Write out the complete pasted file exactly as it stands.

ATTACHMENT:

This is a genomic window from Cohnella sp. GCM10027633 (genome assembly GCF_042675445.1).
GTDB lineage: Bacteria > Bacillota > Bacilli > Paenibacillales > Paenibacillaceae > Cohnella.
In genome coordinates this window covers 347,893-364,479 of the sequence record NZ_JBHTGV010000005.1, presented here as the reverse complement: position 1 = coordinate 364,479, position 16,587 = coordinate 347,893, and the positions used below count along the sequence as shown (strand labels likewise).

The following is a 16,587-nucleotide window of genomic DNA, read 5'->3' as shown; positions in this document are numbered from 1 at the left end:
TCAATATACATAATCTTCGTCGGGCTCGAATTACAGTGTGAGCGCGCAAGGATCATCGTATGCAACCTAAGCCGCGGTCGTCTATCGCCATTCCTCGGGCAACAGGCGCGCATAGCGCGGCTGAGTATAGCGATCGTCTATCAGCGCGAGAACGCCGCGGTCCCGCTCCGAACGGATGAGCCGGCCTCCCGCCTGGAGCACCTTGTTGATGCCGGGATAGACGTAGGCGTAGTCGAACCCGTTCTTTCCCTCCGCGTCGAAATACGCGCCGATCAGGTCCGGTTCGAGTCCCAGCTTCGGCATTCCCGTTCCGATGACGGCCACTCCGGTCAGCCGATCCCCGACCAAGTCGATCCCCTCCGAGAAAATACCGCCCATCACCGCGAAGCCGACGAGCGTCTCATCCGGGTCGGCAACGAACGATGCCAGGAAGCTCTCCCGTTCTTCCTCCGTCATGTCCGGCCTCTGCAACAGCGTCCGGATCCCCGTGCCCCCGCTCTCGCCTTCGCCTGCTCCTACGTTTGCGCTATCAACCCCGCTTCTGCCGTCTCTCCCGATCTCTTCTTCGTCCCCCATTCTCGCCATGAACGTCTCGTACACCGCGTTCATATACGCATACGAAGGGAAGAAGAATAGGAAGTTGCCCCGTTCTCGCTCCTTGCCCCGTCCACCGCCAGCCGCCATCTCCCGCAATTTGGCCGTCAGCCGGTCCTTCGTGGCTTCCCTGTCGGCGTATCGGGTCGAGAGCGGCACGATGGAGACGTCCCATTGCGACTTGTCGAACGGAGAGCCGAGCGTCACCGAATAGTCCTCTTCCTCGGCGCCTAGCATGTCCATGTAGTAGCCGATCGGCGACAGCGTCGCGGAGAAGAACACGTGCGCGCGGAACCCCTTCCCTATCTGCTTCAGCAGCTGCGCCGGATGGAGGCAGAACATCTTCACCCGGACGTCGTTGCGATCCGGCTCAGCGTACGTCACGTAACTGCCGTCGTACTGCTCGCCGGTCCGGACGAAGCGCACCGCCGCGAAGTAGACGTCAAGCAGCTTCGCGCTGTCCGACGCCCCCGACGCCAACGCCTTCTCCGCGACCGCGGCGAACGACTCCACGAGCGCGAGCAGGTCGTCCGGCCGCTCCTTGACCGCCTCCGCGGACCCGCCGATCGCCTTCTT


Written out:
This is a genomic window from Cohnella sp. GCM10027633 (genome assembly GCF_042675445.1).
GTDB lineage: Bacteria > Bacillota > Bacilli > Paenibacillales > Paenibacillaceae > Cohnella.
In genome coordinates this window covers 347,893-364,479 of the sequence record NZ_JBHTGV010000005.1, presented here as the reverse complement: position 1 = coordinate 364,479, position 16,587 = coordinate 347,893, and the positions used below count along the sequence as shown (strand labels likewise).

The following is a 16,587-nucleotide window of genomic DNA, read 5'->3' as shown; positions in this document are numbered from 1 at the left end:
TCAATATACATAATCTTCGTCGGGCTCGAATTACAGTGTGAGCGCGCAAGGATCATCGTATGCAACCTAAGCCGCGGTCGTCTATCGCCATTCCTCGGGCAACAGGCGCGCATAGCGCGGCTGAGTATAGCGATCGTCTATCAGCGCGAGAACGCCGCGGTCCCGCTCCGAACGGATGAGCCGGCCTCCCGCCTGGAGCACCTTGTTGATGCCGGGATAGACGTAGGCGTAGTCGAACCCGTTCTTTCCCTCCGCGTCGAAATACGCGCCGATCAGGTCCGGTTCGAGTCCCAGCTTCGGCATTCCCGTTCCGATGACGGCCACTCCGGTCAGCCGATCCCCGACCAAGTCGATCCCCTCCGAGAAAATACCGCCCATCACCGCGAAGCCGACGAGCGTCTCATCCGGGTCGGCAACGAACGATGCCAGGAAGCTCTCCCGTTCTTCCTCCGTCATGTCCGGCCTCTGCAACAGCGTCCGGATCCCCGTGCCCCCGCTCTCGCCTTCGCCTGCTCCTACGTTTGCGCTATCAACCCCGCTTCTGCCGTCTCTCCCGATCTCTTCTTCGTCCCCCATTCTCGCCATGAACGTCTCGTACACCGCGTTCATATACGCATACGAAGGGAAGAAGAATAGGAAGTTGCCCCGTTCTCGCTCCTTGCCCCGTCCACCGCCAGCCGCCATCTCCCGCAATTTGGCCGTCAGCCGGTCCTTCGTGGCTTCCCTGTCGGCGTATCGGGTCGAGAGCGGCACGATGGAGACGTCCCATTGCGACTTGTCGAACGGAGAGCCGAGCGTCACCGAATAGTCCTCTTCCTCGGCGCCTAGCATGTCCATGTAGTAGCCGATCGGCGACAGCGTCGCGGAGAAGAACACGTGCGCGCGGAACCCCTTCCCTATCTGCTTCAGCAGCTGCGCCGGATGGAGGCAGAACATCTTCACCCGGACGTCGTTGCGATCCGGCTCAGCGTACGTCACGTAACTGCCGTCGTACTGCTCGCCGGTCCGGACGAAGCGCACCGCCGCGAAGTAGACGTCAAGCAGCTTCGCGCTGTCCGACGCCCCCGACGCCAACGCCTTCTCCGCGACCGCGGCGAACGACTCCACGAGCGCGAGCAGGTCGTCCGGCCGCTCCTTGACCGCCTCCGCGGACCCGCCGATCGCCTTCTT